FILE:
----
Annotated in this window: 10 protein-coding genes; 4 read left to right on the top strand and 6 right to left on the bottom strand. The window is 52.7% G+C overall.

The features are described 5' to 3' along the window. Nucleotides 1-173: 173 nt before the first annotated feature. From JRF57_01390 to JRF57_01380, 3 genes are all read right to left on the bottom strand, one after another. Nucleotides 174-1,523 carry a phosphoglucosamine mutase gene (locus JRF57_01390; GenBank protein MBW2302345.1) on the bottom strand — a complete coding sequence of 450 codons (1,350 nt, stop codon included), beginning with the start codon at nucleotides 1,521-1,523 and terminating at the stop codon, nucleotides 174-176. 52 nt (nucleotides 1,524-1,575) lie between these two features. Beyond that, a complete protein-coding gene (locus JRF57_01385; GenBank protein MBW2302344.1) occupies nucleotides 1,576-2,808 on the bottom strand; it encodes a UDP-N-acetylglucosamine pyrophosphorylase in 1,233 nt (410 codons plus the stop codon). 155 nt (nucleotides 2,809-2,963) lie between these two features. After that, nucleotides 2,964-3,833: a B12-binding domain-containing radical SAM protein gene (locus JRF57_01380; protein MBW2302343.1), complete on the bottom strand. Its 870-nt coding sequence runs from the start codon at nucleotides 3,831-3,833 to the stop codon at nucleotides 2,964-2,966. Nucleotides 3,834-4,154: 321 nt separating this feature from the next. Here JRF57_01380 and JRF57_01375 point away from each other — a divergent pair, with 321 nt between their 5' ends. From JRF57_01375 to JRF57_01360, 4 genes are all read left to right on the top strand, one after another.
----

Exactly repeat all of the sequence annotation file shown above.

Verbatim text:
Annotated in this window: 10 protein-coding genes; 4 read left to right on the top strand and 6 right to left on the bottom strand. The window is 52.7% G+C overall.

The features are described 5' to 3' along the window. Nucleotides 1-173: 173 nt before the first annotated feature. From JRF57_01390 to JRF57_01380, 3 genes are all read right to left on the bottom strand, one after another. Nucleotides 174-1,523 carry a phosphoglucosamine mutase gene (locus JRF57_01390; GenBank protein MBW2302345.1) on the bottom strand — a complete coding sequence of 450 codons (1,350 nt, stop codon included), beginning with the start codon at nucleotides 1,521-1,523 and terminating at the stop codon, nucleotides 174-176. 52 nt (nucleotides 1,524-1,575) lie between these two features. Beyond that, a complete protein-coding gene (locus JRF57_01385; GenBank protein MBW2302344.1) occupies nucleotides 1,576-2,808 on the bottom strand; it encodes a UDP-N-acetylglucosamine pyrophosphorylase in 1,233 nt (410 codons plus the stop codon). 155 nt (nucleotides 2,809-2,963) lie between these two features. After that, nucleotides 2,964-3,833: a B12-binding domain-containing radical SAM protein gene (locus JRF57_01380; protein MBW2302343.1), complete on the bottom strand. Its 870-nt coding sequence runs from the start codon at nucleotides 3,831-3,833 to the stop codon at nucleotides 2,964-2,966. Nucleotides 3,834-4,154: 321 nt separating this feature from the next. Here JRF57_01380 and JRF57_01375 point away from each other — a divergent pair, with 321 nt between their 5' ends. From JRF57_01375 to JRF57_01360, 4 genes are all read left to right on the top strand, one after another.